Mom: "The Lord be With You"
Levi and Magnolia: "And also with you." 

Next we write in our prayer book; we list what we are thankful for and what requests we have for ourselves or others. Then we pray about these things. I am working on creating a photo prayer book of our friends and family that we will pray though, one by one. 

Levi attends AWANA at our previous church and he has one memory verse to memorize every other week. We spend a few minutes learning his new verse and reviewing the verses he has already mastered.

Next, we read one devotional reading from "Thoughts to Make Your Heart Sing" by Sally Lloyd Jones and a story (or more) from a children's Bible. 

At the beginning of each month, I read a poem from "A Child's Calendar" By John Updike and we talk about what is special about the month that we are currently in (holidays, nature etc.)
We also use this time to look over a nature calendar that we get from the Audubon society quarterly magazine. This lists things that we might see in nature during the month on our nature walks. 

Next, we practice a poem and/or prayer that we are memorizing. They just finished memorizing "Day by Day" by Richard of Chichester. I try to come up with hand motions to help them memorize, which they love.

We are learning/singing a hymn each month. In November, we learned "To God be the Glory" by Fanny Crosby. Usually, I sing it, Maggie hums happily and Levi drums a beat. :P

Each month I choose a new artist to study. We read a book about the artist (as an art teacher, I have MANY to choose from) and then I choose 2-3 paintings that we spend a few moments looking at each day. We look at it, describe it, find the beauty in it, become "friends" with it!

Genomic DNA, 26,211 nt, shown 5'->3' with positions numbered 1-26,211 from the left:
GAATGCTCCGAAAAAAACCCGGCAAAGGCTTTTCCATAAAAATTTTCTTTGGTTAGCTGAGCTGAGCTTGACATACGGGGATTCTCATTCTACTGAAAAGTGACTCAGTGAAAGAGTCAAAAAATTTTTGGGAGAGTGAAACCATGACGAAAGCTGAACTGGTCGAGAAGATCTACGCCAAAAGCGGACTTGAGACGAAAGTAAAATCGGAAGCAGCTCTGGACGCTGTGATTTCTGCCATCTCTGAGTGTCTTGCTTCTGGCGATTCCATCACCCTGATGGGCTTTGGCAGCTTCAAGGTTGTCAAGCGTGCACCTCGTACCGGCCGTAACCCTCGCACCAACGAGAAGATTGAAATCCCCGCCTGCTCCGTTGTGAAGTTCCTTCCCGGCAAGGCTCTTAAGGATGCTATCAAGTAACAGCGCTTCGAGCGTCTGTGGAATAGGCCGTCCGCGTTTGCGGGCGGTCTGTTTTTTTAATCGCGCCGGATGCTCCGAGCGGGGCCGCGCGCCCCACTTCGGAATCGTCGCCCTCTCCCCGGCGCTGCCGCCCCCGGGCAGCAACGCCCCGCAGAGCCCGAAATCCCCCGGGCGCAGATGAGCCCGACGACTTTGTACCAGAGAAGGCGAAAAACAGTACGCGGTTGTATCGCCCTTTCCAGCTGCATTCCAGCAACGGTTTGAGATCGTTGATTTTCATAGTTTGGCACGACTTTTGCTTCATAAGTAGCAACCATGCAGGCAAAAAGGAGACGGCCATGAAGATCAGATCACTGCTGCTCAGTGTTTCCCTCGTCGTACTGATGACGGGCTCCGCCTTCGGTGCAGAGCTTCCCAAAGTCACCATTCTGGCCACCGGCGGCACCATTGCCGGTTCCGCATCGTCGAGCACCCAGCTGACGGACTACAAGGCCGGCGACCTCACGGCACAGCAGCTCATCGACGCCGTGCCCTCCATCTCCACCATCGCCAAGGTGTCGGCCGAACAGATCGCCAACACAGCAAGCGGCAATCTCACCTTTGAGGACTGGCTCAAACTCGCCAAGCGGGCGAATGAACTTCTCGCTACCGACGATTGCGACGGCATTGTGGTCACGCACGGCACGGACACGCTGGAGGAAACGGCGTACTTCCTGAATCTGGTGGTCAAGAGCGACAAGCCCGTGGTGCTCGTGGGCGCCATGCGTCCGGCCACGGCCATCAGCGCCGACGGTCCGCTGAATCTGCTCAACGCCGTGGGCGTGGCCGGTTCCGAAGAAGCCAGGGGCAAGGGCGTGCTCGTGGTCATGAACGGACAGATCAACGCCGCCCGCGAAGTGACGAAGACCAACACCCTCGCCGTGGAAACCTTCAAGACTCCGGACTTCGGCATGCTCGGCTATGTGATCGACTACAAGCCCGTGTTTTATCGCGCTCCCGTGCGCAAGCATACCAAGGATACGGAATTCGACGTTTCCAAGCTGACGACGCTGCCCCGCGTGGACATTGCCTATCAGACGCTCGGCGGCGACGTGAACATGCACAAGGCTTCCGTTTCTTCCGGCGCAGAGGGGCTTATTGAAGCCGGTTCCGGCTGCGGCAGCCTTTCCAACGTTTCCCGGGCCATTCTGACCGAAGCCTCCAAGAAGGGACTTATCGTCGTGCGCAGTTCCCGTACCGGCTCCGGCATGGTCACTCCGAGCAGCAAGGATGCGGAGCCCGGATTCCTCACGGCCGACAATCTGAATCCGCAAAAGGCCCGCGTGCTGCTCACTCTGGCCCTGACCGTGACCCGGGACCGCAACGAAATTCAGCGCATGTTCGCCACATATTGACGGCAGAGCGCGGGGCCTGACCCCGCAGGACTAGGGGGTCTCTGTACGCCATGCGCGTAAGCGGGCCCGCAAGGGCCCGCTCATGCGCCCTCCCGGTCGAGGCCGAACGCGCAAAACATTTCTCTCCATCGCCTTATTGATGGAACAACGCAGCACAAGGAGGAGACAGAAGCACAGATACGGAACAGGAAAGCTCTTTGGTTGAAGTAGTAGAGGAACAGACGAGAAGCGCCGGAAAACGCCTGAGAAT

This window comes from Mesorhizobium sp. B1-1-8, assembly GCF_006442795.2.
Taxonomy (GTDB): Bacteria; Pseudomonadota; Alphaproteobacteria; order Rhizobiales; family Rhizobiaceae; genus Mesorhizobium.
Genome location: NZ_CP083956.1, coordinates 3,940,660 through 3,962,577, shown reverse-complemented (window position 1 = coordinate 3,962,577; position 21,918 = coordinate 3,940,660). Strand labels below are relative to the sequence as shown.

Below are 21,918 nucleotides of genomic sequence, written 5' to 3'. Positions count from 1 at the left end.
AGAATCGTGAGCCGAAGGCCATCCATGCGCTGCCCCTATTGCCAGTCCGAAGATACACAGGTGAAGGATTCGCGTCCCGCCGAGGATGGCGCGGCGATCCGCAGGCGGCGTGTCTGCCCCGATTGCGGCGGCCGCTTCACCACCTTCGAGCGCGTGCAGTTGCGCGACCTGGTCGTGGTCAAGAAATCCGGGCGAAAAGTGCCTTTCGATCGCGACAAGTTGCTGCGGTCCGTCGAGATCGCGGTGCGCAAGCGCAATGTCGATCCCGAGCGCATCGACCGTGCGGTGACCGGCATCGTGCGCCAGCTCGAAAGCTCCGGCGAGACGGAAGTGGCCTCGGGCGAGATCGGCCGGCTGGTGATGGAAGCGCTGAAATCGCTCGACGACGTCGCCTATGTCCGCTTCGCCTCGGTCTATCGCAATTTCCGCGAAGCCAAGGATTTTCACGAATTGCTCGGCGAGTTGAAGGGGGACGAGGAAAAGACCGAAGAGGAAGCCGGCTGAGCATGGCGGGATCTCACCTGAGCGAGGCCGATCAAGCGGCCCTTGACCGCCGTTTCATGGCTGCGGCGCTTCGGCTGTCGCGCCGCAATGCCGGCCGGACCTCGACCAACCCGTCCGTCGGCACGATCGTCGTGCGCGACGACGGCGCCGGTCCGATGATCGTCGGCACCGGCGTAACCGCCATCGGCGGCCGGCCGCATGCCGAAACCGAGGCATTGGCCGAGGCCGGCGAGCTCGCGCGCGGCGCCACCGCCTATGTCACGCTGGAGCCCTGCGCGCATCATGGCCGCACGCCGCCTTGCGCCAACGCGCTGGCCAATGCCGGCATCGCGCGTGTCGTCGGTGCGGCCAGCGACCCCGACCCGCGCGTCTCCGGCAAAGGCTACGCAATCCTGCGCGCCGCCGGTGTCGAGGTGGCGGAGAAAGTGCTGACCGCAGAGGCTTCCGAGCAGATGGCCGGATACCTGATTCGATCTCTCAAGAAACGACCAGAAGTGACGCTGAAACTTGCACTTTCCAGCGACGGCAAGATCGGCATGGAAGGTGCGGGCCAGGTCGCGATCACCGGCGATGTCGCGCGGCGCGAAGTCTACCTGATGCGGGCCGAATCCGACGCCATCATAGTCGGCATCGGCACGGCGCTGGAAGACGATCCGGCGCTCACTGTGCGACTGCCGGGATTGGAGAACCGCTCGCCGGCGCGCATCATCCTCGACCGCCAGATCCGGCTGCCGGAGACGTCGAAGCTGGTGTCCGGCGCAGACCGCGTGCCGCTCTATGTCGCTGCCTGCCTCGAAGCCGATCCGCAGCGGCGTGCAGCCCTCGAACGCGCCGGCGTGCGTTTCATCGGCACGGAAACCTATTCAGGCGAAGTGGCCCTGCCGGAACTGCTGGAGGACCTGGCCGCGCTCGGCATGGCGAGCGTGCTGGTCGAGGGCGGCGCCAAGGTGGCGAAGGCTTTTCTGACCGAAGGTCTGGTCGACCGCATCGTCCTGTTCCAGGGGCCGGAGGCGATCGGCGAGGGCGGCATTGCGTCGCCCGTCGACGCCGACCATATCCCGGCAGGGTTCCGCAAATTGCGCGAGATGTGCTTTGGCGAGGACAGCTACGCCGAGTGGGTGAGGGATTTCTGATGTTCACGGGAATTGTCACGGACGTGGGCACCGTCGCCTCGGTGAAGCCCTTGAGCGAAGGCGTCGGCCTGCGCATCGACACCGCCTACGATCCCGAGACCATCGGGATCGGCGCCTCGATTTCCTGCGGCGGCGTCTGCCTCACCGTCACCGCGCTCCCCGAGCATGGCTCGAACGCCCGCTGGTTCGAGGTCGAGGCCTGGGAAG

To end morning basket time, we sing "The Doxology" with our hands open and facing up. 

Next, depending on how the kids are doing, we do a little or a lot of reading aloud of classic stories, poems and books. This part of our morning time varies, but we try to choose living books that encourage goodness, truth and beauty. We read until someone falls apart or we have something else on the schedule. :)

For more inspiration on the practice of morning time:

(post-morning time, grinding Mama's coffee beans) :)

Friday, November 13, 2015

Sea Kettle School - 2015-2016 (Levi, Age 4, Magnolia, Age 1)

The question is not- how much does the youth know?  When he has finished his education - But how much does he care? And about how many orders of things does he care?  In fact, how large is the room in which he finds his feet set? And, therefore, how full is the life he has before him?
-Charlotte Mason

This year we continue to do light preschool activities at home. Our "curriculum" is mostly Charlotte Mason inspired (with a Classical twist? haha) and our aim is to provide our children with a feast of the great ideas, literature, art and music and to gently foster an insatiable curiosity and love of learning. We don't do every subject every day, and our schedule varies, but here are some of the intentional activities we are engaged in these days. 

Morning Basket:
This year we have started a morning basket time(inspired by Pam Barnill).  We begin each day at the breakfast table and go through the activities in our morning basket. At it's most basic level, our morning basket includes the four R's; Reading, Recitation, Ritual and Relationship. We light a candle, list things we are thankful for and things we need to pray about, pray, memorize Bible verses, read from the Bible, sing our monthly hymn, memorize and read poetry and read aloud. Some days we do more, some days we do less, but this is a habit we have formed this year and it has really transformed our days. Most of the activities are geared more for Levi, but Magnolia has picked up on many of our rituals and readings and will participate quite a bit. She is actually sometimes more attentive than her big brother and is a good role model! The books, songs and poetry in our basket will change throughout the year and I hope to share what's in our basket throughout the seasons.